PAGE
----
Love Abhors Violence
There is no excuse for linking these two. Our kids must know that when love exists, violence cannot exist as well. There are other forms of expression and correction and primary care givers must show that.

Heartbreaks Are Not Permanent
There is a level of love and understanding children witness that make them understand that heartbreaks are not perpetual. They form a mindset that love similar to what the primary care givers display will surely come along.

Love is Compromise
If our wards see the lengths that primary care givers go to put their partner’s happiness over their own, they will only express it in their own relationship. Children must be taught to live a selfless life.

Love is Confidence
Our children should never witness primary care givers demean each other to the point that their self-confidence suffers. Love brings out confidence and never belittles it, they should know that.

Love is Peaceful
When there is always chaos in the house, children can misconstrue this as a sign of love “we yell because we care”.  Raised voices are never healthy for children.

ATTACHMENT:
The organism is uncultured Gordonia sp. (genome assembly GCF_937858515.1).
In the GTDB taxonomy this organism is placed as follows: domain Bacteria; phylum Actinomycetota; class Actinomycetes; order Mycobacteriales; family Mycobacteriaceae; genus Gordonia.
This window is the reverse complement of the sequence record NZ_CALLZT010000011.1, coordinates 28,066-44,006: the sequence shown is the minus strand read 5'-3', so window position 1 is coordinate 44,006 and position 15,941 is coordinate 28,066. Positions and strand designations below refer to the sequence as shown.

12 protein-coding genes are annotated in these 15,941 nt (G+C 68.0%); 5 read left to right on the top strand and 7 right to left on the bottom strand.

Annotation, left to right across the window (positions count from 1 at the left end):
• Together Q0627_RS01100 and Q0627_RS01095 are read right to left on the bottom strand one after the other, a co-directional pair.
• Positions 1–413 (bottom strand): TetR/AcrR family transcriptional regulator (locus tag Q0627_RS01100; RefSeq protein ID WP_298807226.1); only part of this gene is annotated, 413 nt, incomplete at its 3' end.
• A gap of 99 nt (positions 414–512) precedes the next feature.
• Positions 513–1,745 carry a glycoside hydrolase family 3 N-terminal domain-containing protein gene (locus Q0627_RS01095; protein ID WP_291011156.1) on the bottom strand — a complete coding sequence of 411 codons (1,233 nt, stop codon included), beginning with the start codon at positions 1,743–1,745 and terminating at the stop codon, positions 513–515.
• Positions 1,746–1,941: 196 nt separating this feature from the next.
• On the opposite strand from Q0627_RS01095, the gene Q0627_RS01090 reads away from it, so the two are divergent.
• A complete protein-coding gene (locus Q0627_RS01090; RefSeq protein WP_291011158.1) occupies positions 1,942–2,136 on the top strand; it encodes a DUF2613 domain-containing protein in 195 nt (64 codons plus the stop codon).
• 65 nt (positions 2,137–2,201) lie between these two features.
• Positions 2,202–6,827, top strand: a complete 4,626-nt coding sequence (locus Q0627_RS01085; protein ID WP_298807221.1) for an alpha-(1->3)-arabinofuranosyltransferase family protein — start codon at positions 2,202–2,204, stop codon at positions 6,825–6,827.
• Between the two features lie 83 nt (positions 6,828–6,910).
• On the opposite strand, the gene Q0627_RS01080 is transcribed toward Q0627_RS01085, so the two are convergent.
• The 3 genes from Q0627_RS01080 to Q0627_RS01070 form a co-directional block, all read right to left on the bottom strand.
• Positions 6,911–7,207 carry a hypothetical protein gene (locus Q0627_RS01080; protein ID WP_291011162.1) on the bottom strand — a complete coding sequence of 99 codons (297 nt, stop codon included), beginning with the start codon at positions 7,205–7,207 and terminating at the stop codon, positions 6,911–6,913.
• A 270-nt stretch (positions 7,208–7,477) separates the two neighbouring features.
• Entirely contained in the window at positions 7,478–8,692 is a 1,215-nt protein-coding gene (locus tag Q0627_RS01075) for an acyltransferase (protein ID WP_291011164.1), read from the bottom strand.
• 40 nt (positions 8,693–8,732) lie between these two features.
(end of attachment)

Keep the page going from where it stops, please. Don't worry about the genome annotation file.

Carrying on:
Love Has a Voice
Male primary care givers should never smother the voice of their partners. They have the right to speak up when they feel slighted. Our children are watching.

With the ever-increasing rate of divorce and selfishness, we need to start early and teach our children the right things about love and life. The bible quotes “Train children in the way they should go, and even when they grow, they will never depart from it.”

Goodluck!

Photo Credit: Dreamstime | Spotmatik

Chiugo Veronica Akaolisa is a graduate from the University of Alberta, Canada. She is a God-lover and a recluse. Her every spare time is spent writing and developing her business. She is an entrepreneur and a budding novelist. Her true passion is Poetry and Relationship Tips. She has a minor in Psychology. Twitter: Verachi | Facebook: https://www.facebook.com/cakaolisa | Instagram: missverachi |

6 Comments

  1. omoibo